Yesterday was very chilly in the morning but it was a gorgeous day for raku! It eventually warmed up a little thank goodness because the students fingers were numb!
There are actually two sections of ceramics this year so I hope to have another raku workshop in the spring if I can get funding for two. I'd hate for the other ceramics students to miss out on this event.
Luckily the kilns were warm so we hung out in front of them like a camp fire.
This is the first kiln load we opened with the pots glowing red hot.
We put the red hot pottery into garbage cans loaded with paper so it lights on fire.
Some of the glazes need to be cooled quickly before they are put into the bins. This one is being sprayed with water so the glaze creates a network of fine cracks.
Then when it is put in the garbage cans (aka reduction chamber) the fire starts and then the lid is closed tight. This will cut off the oxygen supply to the fire so it draws oxygen molecules from the clay and glazes. It's called a reduction because of the reduction in the amount of oxygen.
This is what creates all the great metallic flashing and black carbon colors in the glazes

This is horse hair pottery. The pot is taken from the kiln with no glaze on it. Instead strands of horse hair are singed onto the surface of the clay and leave an interesting burned texture of lines.
Needless to say it really stinks! But it is really fun to do.
I decided to raku fire a few of my nuts. I just can't resist this one particular glaze. It has a nice matte finish and always turns out beautiful. Yet it looks different every time.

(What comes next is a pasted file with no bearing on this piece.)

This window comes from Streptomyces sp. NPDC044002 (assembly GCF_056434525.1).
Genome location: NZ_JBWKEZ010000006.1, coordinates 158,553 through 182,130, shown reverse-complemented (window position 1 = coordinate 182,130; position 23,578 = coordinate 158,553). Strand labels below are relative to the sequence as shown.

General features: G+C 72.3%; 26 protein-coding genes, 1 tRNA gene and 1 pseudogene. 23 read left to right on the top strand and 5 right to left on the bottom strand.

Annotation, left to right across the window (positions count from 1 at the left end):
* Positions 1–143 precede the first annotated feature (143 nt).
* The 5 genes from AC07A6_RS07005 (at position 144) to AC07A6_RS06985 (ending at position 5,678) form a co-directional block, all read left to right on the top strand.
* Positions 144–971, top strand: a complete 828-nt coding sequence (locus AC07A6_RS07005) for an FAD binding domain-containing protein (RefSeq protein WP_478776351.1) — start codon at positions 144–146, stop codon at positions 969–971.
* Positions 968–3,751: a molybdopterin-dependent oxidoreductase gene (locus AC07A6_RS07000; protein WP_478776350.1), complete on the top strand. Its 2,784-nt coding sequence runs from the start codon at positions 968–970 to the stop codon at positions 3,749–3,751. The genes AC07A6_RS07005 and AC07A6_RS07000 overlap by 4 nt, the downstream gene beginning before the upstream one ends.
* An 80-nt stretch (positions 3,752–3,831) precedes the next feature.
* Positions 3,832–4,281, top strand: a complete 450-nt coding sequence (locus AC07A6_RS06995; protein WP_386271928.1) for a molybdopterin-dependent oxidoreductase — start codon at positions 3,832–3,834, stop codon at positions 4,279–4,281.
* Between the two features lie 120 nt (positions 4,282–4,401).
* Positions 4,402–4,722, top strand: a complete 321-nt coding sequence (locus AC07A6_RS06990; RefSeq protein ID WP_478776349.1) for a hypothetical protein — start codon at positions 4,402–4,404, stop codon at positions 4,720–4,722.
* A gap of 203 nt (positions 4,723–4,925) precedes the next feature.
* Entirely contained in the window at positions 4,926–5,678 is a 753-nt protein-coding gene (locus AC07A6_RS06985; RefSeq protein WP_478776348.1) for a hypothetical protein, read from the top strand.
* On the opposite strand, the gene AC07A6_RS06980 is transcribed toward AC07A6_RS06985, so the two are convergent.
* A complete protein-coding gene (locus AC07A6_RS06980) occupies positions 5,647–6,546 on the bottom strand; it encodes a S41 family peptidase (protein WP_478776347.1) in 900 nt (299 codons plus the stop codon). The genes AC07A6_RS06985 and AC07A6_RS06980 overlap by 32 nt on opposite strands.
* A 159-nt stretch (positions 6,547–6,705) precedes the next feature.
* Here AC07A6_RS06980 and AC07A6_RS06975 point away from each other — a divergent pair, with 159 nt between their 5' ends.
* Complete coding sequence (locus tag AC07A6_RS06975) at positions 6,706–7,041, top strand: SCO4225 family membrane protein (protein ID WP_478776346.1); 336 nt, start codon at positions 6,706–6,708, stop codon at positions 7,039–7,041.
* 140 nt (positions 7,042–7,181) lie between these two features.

On the nuts it turned a beautiful golden color with a bit of coppery magenta flashing on one that you can see on the top.
This is the back side of the same nuts without any glaze on them. I couldn't put glaze on the entire piece because the glaze would fuse to the kiln shelf. Normally I'd just leave that part glaze free but because these nuts roll I just glazed one side. I think I almost like this sooty black side better. You can see the white mark on the one in the middle where it didn't reduce properly. But that's part of raku's spontaneous nature!
This bowl has a red iron oxide crackle glaze on it that turned a beautiful amber color.

And can you believe this is the same glaze I used on the nuts? It was late in the day so it was hard to photograph but it is a cool silvery blue metallic color. On the right side you can begin to see the great pattern of the flames and crumpled paper right on the surface of the glaze.
If you ever get the chance to observe or participate in a raku firing I highly recommend it!
Have a great weekend!


  1. What an interesting technique! I love the glazed nuts!If you ever come to Greece please bring one and I will buy it!AriadnefromGreece!

  2. how exciting! your kids must have loved this.

    did you get my e-mail?